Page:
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How You Attend to the World Changes What You Find There

And if you attend sloppily, what you'll find is slop

Do you want to understand what you're thinking about? Then think as clearly about it as possible. Do you want to think clearly about something? Then think in clear terms.

On the flip side, if you use muddy terms about something you're thinking about, you won't think about it as clearly. And if you can't think about it clearly, then you won't understand it clearly.

And that's why true stylists urge students to write clearly, with crisp words and modes of expression.

A writer uses abstract words because his thoughts are cloudy; the habit of using them clouds his thoughts still further; he may end by concealing his meaning not only from his readers but also from himself. Sir Ernest Gowers

Orwell makes the same point in "Politics and the English Language:"

Modern English, especially written English, is full of bad habits which spread by imitation and which can be avoided if one is willing to take the necessary trouble. If one gets rid of these habits one can think more clearly . .

Iain McGilchrist makes a similar point in his works.

He emphasizes that the left hemisphere and right hemisphere do the same things, hence the "pop psychological" idea of "left brain v. right brain" is inapt. However, each hemisphere does the same things in a different way. It's a matter of how they do their work.

The right hemisphere attends to the world in a broader, more inquisitive, sense. The left hemisphere attends to the world in a narrower, more acquisitive, sense.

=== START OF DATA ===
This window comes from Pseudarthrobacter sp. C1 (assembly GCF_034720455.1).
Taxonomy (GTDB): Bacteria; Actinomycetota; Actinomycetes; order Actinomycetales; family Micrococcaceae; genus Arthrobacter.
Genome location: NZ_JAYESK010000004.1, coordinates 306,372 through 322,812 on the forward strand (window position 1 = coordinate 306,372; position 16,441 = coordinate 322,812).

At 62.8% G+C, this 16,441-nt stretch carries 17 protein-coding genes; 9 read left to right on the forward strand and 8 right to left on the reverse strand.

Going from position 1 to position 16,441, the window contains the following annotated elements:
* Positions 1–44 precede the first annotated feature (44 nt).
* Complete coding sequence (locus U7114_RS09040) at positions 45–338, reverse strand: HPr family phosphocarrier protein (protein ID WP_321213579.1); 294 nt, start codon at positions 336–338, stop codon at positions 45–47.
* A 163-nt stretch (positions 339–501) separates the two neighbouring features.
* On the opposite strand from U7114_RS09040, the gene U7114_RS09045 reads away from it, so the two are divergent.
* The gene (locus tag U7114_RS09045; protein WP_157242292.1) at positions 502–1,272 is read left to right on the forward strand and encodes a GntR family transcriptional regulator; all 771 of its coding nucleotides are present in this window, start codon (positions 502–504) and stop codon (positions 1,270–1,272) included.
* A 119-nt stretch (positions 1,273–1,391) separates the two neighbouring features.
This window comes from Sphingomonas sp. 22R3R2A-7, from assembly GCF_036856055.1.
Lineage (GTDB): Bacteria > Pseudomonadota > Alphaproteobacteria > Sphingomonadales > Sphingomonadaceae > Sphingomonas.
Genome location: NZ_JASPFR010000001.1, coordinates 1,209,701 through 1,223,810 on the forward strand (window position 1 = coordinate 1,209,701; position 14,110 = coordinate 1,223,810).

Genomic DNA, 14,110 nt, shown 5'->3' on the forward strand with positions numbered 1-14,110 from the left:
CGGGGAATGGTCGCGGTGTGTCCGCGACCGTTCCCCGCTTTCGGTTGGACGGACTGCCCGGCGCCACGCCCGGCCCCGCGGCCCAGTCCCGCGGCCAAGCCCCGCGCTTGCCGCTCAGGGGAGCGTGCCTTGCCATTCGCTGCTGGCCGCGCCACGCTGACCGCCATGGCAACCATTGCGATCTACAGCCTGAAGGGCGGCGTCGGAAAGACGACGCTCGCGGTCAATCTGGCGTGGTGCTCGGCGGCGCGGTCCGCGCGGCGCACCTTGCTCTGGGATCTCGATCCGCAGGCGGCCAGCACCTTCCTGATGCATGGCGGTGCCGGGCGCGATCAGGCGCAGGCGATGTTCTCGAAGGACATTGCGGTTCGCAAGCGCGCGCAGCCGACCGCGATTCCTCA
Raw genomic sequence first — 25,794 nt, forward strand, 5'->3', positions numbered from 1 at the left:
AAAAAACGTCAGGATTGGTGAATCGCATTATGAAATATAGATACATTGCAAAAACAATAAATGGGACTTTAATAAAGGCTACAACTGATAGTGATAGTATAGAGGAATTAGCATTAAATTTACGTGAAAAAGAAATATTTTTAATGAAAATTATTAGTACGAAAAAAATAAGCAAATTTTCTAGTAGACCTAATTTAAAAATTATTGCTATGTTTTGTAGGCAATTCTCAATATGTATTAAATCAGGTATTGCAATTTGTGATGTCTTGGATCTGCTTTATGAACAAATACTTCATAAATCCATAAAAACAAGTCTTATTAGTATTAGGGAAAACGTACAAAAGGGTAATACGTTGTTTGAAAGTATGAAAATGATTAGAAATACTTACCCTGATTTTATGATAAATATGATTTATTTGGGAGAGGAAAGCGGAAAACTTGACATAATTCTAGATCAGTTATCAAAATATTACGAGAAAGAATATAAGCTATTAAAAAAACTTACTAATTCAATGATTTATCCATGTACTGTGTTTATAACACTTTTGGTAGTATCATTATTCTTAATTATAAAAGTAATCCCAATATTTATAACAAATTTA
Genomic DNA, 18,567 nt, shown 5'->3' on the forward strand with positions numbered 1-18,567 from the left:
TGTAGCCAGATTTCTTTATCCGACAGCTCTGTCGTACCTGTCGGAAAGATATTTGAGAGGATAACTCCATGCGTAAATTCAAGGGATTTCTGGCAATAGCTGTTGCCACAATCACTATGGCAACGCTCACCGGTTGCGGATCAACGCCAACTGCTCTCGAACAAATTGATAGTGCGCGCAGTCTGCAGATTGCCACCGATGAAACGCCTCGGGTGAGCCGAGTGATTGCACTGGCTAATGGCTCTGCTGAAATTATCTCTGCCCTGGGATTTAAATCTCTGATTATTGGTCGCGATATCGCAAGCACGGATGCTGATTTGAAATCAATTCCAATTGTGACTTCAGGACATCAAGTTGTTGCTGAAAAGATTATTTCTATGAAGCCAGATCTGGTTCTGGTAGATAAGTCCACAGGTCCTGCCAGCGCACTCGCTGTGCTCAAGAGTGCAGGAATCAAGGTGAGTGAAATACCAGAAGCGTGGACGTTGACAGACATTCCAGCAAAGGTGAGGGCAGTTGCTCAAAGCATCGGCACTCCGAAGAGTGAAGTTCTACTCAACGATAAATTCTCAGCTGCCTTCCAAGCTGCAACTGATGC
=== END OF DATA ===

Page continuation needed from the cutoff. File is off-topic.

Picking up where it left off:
So when a person with an activated right hemisphere sees a pretty landscape, he might marvel or contemplate the Beautiful. A person with an activated left hemisphere might think about how to acquire it, at least with a cell phone pic.

The different approaches change what they find in the world. The right hemispheric might find a sense of transcendence in that landscape. The left hemispheric might find a desire to possess it. The right hemispheric might experience wonder at the varied elements of the landscape; the left hemispheric might experience a critical disposition that notices the flaws in a parcel of land that he can't have.

Shift back to Gowers (and Fowler and Orwell).

I'm not especially interested in what hemisphere is more inclined to use words (the left is, incidentally, at least prose . . . the right hemisphere is more inclined to poetry). I am interested in the left-right arrow (<-—>) effect.

How a person attends to something affects him, which in turn affects the thing he's attending to.

If a person uses clear words to attend to his writing, his meaning will become clearer. If he attends to his writing with sloppy words, his meaning will become sloppy.